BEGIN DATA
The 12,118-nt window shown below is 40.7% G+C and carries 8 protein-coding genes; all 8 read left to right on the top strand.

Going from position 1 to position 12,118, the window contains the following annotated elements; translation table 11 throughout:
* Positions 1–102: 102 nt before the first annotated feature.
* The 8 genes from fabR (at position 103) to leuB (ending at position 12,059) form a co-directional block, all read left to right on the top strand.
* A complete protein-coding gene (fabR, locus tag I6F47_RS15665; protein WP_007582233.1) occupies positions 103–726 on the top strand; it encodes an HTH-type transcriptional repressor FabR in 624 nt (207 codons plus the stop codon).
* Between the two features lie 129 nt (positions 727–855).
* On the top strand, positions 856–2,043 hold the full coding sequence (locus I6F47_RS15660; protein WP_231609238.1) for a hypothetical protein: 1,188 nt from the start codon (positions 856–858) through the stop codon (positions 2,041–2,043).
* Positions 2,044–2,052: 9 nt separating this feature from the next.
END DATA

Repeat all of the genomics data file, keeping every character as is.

The 12,118-nt window shown below is 40.7% G+C and carries 8 protein-coding genes; all 8 read left to right on the top strand.

Going from position 1 to position 12,118, the window contains the following annotated elements; translation table 11 throughout:
* Positions 1–102: 102 nt before the first annotated feature.
* The 8 genes from fabR (at position 103) to leuB (ending at position 12,059) form a co-directional block, all read left to right on the top strand.
* A complete protein-coding gene (fabR, locus tag I6F47_RS15665; protein WP_007582233.1) occupies positions 103–726 on the top strand; it encodes an HTH-type transcriptional repressor FabR in 624 nt (207 codons plus the stop codon).
* Between the two features lie 129 nt (positions 727–855).
* On the top strand, positions 856–2,043 hold the full coding sequence (locus I6F47_RS15660; protein WP_231609238.1) for a hypothetical protein: 1,188 nt from the start codon (positions 856–858) through the stop codon (positions 2,041–2,043).
* Positions 2,044–2,052: 9 nt separating this feature from the next.